Question: We just moved into a new house (in hawaii) and the grass is horrible. Should we plant new grass or can we fix it?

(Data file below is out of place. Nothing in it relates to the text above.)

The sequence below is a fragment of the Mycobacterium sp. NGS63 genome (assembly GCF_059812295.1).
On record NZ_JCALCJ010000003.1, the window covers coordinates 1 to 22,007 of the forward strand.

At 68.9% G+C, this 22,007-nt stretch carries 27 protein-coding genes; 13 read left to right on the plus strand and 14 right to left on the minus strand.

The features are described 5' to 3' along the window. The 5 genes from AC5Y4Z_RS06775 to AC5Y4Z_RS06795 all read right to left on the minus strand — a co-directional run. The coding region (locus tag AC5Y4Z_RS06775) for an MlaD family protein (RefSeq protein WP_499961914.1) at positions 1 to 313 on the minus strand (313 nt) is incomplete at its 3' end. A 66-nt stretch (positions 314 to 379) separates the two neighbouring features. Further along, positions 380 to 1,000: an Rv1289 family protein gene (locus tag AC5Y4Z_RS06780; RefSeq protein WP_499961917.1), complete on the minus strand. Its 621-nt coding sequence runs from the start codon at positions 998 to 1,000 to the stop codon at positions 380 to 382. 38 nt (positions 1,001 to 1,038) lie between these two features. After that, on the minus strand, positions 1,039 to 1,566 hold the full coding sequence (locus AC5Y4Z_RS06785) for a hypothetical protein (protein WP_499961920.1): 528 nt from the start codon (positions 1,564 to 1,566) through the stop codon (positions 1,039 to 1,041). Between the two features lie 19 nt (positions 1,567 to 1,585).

Answer: You may be able to fix your lawn with just a regime of good care. Good lawn care can be summarized in three cultural practices: mowing, watering and fertilizing. If you will do these three properly, your lawn will be the best on the block! Frequent mowing is better than infrequent mowing. Mow on a 5-7 day schedule, removing no more than 1/3 of the leaf blade with each mowing. While many homeowners like to water 15 minutes a day, your turf will benefit from a good soaking applied less often. Apply 1/2 to 1 inch of water once or twice a week. A coffee can makes a good rain gauge to test out how long it will need to be run to apply an inch. Frequent wetting promotes disease problems and a shallow rooted turf. Let the soil dry out a bit between waterings and the grass will develop a deep root system and do much better. Fertilize with no more than 1/2 to 1 pound of nitrogen in spring after you have mowed the grass twice, again in June, another feeding in September and again in late November. Apply a product with a 3-1-2 ratio of nutrients as this is roughly the ratio of nutrients grass takes in. So, for example, if you purchased a 15-5-10 fertilizer (15% nitrogen), you would apply about 7 pounds per 1000 square feet (1 pound / .15 = about 7). If you purchased a 21-7-14 fertilizer (21 % nitrogen), you would apply about 5 pounds per 1000 square feet (1 pound / .21 = about 5). Healthy turf will choke out most of its weed problems. When the turf is thin and soil is exposed to the sunlight, weeds will sprout and you have a battle on your hands. So first concentrate on the above 3 cultural practices and you will be amazed at the results.
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